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Ben Jones
Ben Jones, UK Lawyer
Category: UK Law
Satisfied Customers: 48163
Experience:  Qualified Solicitor - Please start your question with 'For Ben Jones'
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I've decided to leave my current employment and have been notified

Customer Question

I've decided to leave my current employment and have been notified I will need to repay training fee's for the study support I received or approximately £7k. I understand my employer will want to recoup some of this cost but feel there method of calculating it is excessive. The total cost has been around £13,000.
This is outlined in the employee hand book as;
Leaving within 6 months of the final module 100%
Leaving within 12 months of the final module 75%
Leaving within 18 months of the final module 50%
Leaving within 24 months of the final module 25%
Then no repayment after that, this part I find sneaky is the final module, given to qualify I needed to sit and pass 9 modules I sat the first 1 with this employer in December 2011 and my final one in December 2013. I'm due to leave on the 18th May 2015 and there insisting I repay fees that are incurred back in 2011, my argument would be they have had the benefit of my attending that module for 3 1/2 years and the benefit of the last module 1 year 5 month. I sat 2 exams Dec 11, Jun 12, Dec 12, Jun 13 & 1 Dec 13 at a cost of around £1,400 per course & exam.
I think I signed a training contract to this effect when I started employment without too much thought as I'd assumed a more senior position would have become available before this time. Further more the initial job advert required some one who was part qualified and willing to study to become qualified, although this was a good fit for myself had I been unwilling to study further I would not have been giving the job initially.
As per the employee handbook this amount will be deducted from my final salary and any excess will be owed back to the employer, the £7k is considerable more than my monthly wage so I will be expecting not to be paid this month and receive an invoice for £5k.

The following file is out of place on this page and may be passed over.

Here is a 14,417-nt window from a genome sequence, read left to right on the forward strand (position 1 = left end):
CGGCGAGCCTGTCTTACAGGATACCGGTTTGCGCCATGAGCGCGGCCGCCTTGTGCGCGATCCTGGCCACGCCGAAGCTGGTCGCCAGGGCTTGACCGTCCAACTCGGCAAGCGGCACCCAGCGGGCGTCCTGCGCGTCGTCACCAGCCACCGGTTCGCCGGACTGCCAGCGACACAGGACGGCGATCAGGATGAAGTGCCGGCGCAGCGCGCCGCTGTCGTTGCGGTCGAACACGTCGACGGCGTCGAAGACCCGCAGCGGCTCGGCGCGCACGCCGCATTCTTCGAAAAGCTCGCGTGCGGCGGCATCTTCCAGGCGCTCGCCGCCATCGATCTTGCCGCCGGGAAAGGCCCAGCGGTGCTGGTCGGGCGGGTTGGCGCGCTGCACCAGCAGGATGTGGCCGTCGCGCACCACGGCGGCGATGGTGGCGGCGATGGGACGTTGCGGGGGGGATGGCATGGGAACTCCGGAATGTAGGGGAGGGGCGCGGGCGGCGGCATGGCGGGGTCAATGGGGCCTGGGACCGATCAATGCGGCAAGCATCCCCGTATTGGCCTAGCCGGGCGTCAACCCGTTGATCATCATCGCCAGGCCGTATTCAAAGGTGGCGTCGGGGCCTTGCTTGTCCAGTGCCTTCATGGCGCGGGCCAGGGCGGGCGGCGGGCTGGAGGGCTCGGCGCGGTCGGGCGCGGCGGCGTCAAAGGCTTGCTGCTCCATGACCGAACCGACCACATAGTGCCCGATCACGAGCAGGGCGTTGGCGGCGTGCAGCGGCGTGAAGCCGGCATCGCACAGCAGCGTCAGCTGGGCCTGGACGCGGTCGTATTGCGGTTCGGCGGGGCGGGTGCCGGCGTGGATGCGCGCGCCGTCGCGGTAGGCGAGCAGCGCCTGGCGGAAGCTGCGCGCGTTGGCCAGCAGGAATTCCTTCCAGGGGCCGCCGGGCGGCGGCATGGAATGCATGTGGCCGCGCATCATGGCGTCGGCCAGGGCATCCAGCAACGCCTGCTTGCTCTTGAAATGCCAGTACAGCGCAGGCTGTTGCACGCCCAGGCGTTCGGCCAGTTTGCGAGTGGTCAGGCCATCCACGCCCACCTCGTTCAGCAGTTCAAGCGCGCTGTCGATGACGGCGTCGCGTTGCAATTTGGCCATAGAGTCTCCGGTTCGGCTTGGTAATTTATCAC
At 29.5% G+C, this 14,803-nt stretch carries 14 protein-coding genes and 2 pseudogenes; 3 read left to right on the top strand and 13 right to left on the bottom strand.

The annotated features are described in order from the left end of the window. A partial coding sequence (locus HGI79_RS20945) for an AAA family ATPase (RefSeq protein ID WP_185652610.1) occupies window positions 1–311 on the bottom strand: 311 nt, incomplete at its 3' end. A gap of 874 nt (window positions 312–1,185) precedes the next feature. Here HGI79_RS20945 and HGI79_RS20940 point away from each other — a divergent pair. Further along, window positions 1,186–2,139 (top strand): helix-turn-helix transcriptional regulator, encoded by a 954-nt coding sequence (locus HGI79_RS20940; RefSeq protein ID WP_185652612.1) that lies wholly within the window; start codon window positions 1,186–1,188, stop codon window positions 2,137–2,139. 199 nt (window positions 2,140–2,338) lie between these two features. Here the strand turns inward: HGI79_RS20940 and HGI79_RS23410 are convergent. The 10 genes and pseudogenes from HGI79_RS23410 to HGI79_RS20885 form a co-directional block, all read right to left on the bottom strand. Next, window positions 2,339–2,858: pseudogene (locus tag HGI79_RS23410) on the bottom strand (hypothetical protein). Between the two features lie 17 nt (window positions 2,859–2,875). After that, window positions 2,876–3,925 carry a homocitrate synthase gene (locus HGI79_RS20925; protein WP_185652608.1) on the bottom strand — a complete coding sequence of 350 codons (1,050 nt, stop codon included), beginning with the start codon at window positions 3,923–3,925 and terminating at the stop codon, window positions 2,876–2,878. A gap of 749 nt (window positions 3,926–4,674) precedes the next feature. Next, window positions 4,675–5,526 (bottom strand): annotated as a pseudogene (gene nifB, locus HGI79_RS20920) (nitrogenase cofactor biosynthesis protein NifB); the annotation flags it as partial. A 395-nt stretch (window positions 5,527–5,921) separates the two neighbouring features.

My question is can I challenge this, how would I go about it as after speaking to HR they are standing by the company policy & is it worth challenging / not much chance of success?
Submitted: 2 years ago.
Category: UK Law
Expert:  Ben Jones replied 2 years ago.
Hello, my name is ***** ***** it is my pleasure to assist you with your question today.
Employers can spend a considerable amount of money on training their employees, only to see them leave shortly afterwards. In order to ensure that the employer can provide an employee with training and that the employee does not take advantage of the situation by leaving soon afterwards, it is common practice to have a repayment provision in the contract of employment. Under it the training costs are deemed to constitute a loan to the employee, which becomes repayable if they leave their employment within a certain period after the training completes.
Whilst it is legal to have such clauses, employers must be cautious to ensure that the amount of costs they are trying to recover is a genuine pre-estimate of the damages which they have suffered as a result of the employee leaving early. In the event that it is not, such clauses could be considered a penalty against the employee, which would make it legally unenforceable. Therefore, if the employer has derived some benefit from the employee undertaking the training course during the fixed repayment period (e.g. where an employer has been able to charge customers more for an employee’s services by virtue of that training or qualification) then the amounts which may be recovered from the employee should be reduced to reflect that benefit.
The contract should also contain a sliding scale of repayment whereby the repayment amount reduces according to the length of time the employee remains with the employer after the training has been completed. For example, 100% of the fees to be repaid if the employee leaves within 0-12 months after the training has finished, 50% if they leave 12-24 months after, 25% if they leave 24 - 36 months after.
If the matter goes to court, it would be for the employer to show that the repayment clause was reasonably drafted and that the costs they are trying to recover are reasonable in the circumstances.
In terms of challenging this, it really depends on how much benefit the company has actually derived from your training over these years and whether your partial pass of certain modules did make much of a difference, rather than having the ‘finished article’ of someone who has finished the full course. So it is impossible to tell you exactly how good your chances are without actually knowing these details and even then it is down to the court to decide that.
I hope this has answered your query. Please take a second to leave a positive rating, or if you need me to clarify anything before you go - please get back to me and I will assist further as best as I can. Thank you
Expert:  Ben Jones replied 2 years ago.
Could you please let me know if this has answered your original question or if you need me to clarify anything else in relation to this? It is important for us to know either way so we can track customer satisfaction or identify whether I need to help you further? Thanks